Here are four of my works where a variety of greens were required: Judi at Point Lobos (acrylic), Looking South from Big Sur (acrylic), Ellie Among the Poppies (acrylic), and Moonstone Beach (watercolor). Each required carefully looking to to convey the "greens" I saw. There are numerous shades, tints and tones for every color. Ask anyone who has sought the right lipstick!
I am not the first to blog about mixing the best colors for painting green, but as I am planning a workshop on March 17th, St. Patrick’s Day, it seems appropriate.
One of the first signs of an inexperienced painter can be using colors right out of the tubes, especially primary or Kelly green. Unless you reside on the Emerald Isle or a golf course (where the green of the grass is really shades away from Kelly), this fresh bright green is hard to find.
As you can see below, I began this week mixing and labeling color. I usually intuitively mix paint without a lot of thinking, but to explain where color comes from, this may prove helpful. Naturally, one would first mix a variety of blues with yellows to achieve green. Adding oranges and ocres to blues creates more muted tones. One of the most surprising blends is yellow plus black which will yield a green shade. There is controversy among painters as to whether one should use black, but I feel it has its place. I often avoid it and use a dark ultramarine blue, alizarin crimson and viridian to create a lively "black."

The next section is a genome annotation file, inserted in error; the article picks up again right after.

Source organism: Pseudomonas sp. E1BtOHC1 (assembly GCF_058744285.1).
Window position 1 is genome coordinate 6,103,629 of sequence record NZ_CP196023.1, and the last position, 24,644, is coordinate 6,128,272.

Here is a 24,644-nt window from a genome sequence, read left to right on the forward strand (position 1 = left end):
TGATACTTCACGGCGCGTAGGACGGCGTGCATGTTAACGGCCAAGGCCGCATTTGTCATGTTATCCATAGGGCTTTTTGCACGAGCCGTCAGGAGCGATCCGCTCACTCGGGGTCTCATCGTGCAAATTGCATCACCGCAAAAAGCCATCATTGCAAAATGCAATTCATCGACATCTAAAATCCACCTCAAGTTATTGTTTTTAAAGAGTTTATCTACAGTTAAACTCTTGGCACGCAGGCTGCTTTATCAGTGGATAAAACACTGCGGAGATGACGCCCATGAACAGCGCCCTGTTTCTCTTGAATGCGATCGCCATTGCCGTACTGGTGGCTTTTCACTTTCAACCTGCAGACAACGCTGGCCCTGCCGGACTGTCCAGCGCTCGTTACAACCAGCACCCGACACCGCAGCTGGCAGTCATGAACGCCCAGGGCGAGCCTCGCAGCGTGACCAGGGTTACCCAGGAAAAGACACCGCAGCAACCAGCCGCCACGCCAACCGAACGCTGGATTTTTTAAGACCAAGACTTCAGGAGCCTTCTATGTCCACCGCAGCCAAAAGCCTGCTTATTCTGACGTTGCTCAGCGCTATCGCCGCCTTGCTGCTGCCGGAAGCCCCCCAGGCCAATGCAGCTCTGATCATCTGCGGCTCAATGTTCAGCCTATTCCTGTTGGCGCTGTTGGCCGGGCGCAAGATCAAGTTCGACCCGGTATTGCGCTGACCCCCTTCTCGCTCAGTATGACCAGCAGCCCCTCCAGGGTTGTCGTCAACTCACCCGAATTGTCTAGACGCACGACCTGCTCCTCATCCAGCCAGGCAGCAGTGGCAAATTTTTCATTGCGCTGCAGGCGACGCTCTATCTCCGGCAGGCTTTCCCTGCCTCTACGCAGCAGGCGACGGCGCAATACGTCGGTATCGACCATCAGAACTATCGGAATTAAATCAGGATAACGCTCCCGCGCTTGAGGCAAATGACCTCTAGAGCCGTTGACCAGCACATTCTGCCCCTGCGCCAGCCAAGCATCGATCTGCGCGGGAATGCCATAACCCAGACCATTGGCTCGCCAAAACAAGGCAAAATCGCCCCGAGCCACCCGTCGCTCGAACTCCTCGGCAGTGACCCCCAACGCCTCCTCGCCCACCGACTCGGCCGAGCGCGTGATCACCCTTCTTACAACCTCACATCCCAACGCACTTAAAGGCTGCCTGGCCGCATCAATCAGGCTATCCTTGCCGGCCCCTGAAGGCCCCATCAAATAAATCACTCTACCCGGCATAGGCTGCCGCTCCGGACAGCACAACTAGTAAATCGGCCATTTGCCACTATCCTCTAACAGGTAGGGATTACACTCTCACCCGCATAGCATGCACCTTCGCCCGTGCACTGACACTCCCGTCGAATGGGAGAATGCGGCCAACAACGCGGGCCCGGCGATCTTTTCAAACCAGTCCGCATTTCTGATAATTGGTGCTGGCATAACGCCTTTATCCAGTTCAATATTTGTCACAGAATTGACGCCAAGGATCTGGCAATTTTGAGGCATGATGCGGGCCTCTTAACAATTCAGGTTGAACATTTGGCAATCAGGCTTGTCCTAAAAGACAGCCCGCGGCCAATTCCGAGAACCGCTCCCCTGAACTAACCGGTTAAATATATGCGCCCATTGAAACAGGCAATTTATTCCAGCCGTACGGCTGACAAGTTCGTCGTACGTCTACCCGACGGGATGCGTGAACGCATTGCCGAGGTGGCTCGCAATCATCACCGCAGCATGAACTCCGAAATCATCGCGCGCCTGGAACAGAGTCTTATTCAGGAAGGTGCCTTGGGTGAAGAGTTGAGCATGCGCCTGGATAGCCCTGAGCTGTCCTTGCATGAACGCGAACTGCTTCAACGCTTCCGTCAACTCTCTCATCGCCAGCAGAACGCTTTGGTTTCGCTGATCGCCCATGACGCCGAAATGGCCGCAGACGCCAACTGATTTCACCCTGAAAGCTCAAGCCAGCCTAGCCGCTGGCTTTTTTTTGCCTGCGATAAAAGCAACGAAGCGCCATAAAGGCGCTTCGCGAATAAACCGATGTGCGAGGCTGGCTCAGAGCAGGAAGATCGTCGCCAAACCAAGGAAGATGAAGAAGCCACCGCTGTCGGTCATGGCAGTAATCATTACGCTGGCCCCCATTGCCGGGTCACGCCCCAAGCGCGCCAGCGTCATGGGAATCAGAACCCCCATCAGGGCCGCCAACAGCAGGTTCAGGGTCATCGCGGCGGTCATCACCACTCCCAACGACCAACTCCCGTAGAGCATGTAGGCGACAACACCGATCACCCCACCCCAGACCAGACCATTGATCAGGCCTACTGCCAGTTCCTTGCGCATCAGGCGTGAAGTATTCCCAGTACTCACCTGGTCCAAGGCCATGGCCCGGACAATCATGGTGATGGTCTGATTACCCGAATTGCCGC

I would encourage you to mix many colors to create a variety of natural greens. Musicians know practice is crucial. Paint. Paint. Paint. Cooler yellows such as Hansa will create cooler greens. Warm cadmiums may yield the greens for a sunny vista. Colors opposite on the color wheel will create an earthy mud shade.
Water color "green" chart by Maria Stezhko on the blog, Craftsy.
Note: The last 15 months have challenged us! This month I encourage you to learn from the isolation and I wish you a cautious, but joyous June reopening!